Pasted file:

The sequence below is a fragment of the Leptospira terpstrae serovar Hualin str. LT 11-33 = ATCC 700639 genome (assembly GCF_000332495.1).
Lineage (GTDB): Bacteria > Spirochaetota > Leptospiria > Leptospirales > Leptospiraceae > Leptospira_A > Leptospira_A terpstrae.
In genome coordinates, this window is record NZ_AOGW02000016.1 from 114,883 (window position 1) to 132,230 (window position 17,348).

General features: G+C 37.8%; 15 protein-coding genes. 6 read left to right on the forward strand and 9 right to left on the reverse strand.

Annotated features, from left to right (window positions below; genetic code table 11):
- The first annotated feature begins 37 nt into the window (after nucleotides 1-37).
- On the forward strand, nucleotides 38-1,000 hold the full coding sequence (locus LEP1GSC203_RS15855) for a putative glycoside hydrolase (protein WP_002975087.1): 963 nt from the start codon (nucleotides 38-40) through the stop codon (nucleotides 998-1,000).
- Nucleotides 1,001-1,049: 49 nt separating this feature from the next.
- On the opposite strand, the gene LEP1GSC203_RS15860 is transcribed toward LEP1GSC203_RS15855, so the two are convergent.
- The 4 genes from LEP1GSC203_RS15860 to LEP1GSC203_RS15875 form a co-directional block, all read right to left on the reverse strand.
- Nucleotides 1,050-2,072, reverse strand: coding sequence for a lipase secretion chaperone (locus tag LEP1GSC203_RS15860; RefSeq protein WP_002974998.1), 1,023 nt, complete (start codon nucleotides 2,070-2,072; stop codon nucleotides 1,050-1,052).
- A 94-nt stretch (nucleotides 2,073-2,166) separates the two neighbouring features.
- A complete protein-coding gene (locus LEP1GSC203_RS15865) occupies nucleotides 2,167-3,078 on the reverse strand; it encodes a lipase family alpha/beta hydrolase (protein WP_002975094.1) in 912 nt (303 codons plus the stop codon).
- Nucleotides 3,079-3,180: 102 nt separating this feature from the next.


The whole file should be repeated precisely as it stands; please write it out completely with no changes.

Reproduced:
The sequence below is a fragment of the Leptospira terpstrae serovar Hualin str. LT 11-33 = ATCC 700639 genome (assembly GCF_000332495.1).
Lineage (GTDB): Bacteria > Spirochaetota > Leptospiria > Leptospirales > Leptospiraceae > Leptospira_A > Leptospira_A terpstrae.
In genome coordinates, this window is record NZ_AOGW02000016.1 from 114,883 (window position 1) to 132,230 (window position 17,348).

General features: G+C 37.8%; 15 protein-coding genes. 6 read left to right on the forward strand and 9 right to left on the reverse strand.

Annotated features, from left to right (window positions below; genetic code table 11):
- The first annotated feature begins 37 nt into the window (after nucleotides 1-37).
- On the forward strand, nucleotides 38-1,000 hold the full coding sequence (locus LEP1GSC203_RS15855) for a putative glycoside hydrolase (protein WP_002975087.1): 963 nt from the start codon (nucleotides 38-40) through the stop codon (nucleotides 998-1,000).
- Nucleotides 1,001-1,049: 49 nt separating this feature from the next.
- On the opposite strand, the gene LEP1GSC203_RS15860 is transcribed toward LEP1GSC203_RS15855, so the two are convergent.
- The 4 genes from LEP1GSC203_RS15860 to LEP1GSC203_RS15875 form a co-directional block, all read right to left on the reverse strand.
- Nucleotides 1,050-2,072, reverse strand: coding sequence for a lipase secretion chaperone (locus tag LEP1GSC203_RS15860; RefSeq protein WP_002974998.1), 1,023 nt, complete (start codon nucleotides 2,070-2,072; stop codon nucleotides 1,050-1,052).
- A 94-nt stretch (nucleotides 2,073-2,166) separates the two neighbouring features.
- A complete protein-coding gene (locus LEP1GSC203_RS15865) occupies nucleotides 2,167-3,078 on the reverse strand; it encodes a lipase family alpha/beta hydrolase (protein WP_002975094.1) in 912 nt (303 codons plus the stop codon).
- Nucleotides 3,079-3,180: 102 nt separating this feature from the next.